Meet VIPER, Hollywood’s Hospitality Agency for Women Entrepreneurs – The Hollywood Reporter

The ecosystem of entertainment industry events, particularly behind the scenes, is complicated to navigate, clouded by smoke, mirrors, money and status. Kelsi Kitchener and Celeste Durve, former Bolthouse Productions interns, co-founders of VIPER (VIP Event Relations), saw through the lights and the fog, and made the decision to go with their vision of a smart team of young women to form a tailored hospitality. agency, focused on brand engagement and guest experience, without having to apologize for their age or their appearance.

Relatively quickly, the duo became an integral part of the Hollywood hospitality industry, amassing accounts including SoFi Stadium’s Bootsy Bellows lounge and Nylon’s of Coachella, managing luxury events for HBO, Amazon, Hulu, Fendi and Nars, and working with the likes of Kanye “Ye” West, Drake, Beyoncé, Kim Kardashian and Miley Cyrus.

The duo offspring offer smart is sexya YouTube channel and podcast of the same name, now in its second season, is an inside look at the lives of Durve and Kitchener as they navigate entrepreneurship and dating, discussing topics ranging from personal development to business and life. spirituality, with an occasional solo. episode or guest interview.

“Celeste and I were always put in the front door for event registration, we had the personalities that definitely [pick] to greet people. So we got really good at seeing what was needed at that front door,” Kitchener explains of their time as interns who met in late 2014 in the Hollywood party planning business. Both she and Durve noted that the lack of a dedicated team and efficient tools affected guest check-in experiences as they arrived at major industry events, as well as the overall tone of the evening. “We got together and thought: “There has to be a better system for this that we can easily create.” Bring a group of girls, our own friends or people we know, and it streamlines this whole process.”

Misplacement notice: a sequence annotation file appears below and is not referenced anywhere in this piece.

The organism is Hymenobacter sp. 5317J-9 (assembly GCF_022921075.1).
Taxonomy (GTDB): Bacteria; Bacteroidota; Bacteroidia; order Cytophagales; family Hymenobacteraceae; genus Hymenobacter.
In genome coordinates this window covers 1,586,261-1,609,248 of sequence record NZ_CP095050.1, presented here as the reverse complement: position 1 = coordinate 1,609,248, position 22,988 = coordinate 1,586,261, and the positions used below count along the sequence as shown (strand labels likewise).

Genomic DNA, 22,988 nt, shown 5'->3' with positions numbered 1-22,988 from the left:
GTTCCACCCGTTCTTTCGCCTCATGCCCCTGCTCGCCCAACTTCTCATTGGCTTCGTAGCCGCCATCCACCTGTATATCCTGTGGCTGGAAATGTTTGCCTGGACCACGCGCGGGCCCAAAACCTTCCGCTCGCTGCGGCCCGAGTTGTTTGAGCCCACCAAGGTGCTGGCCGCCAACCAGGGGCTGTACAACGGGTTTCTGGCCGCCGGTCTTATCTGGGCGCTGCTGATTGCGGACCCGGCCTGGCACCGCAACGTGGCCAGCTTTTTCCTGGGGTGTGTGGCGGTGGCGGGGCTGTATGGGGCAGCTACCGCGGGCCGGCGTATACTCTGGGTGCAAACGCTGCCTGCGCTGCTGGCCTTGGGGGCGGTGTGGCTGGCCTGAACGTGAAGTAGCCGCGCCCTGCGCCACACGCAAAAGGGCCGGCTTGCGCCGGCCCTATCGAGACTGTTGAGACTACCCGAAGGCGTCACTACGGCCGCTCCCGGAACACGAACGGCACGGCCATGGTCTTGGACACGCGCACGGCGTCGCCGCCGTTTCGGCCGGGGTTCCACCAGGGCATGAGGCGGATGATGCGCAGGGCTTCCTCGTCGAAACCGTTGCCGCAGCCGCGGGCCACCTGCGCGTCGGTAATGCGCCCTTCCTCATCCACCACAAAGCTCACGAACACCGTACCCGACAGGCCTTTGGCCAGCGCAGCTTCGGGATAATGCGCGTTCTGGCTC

So the two friends and entrepreneurs followed their intuition that improvement was possible and launched VIPER in the spring of 2016, when Kitchener was 24 and Durve was 20.

“We were able to take on a process that was usually handled by a PA or an intern. And he marked that front door with the ‘VIPER process,’” says Kitchener.

VIPER Hospitality Group

Courtesy of Nick Wilkinson

Part of his approach to improving the guest check-in experience at the door was to modernize the now archaic style of crossing out names with a highlighter, paper, and clipboard. The duo incorporated technology like iPads, new software, and hotspots to run Wi-Fi from, and found that things were getting easier and events more successful as a result.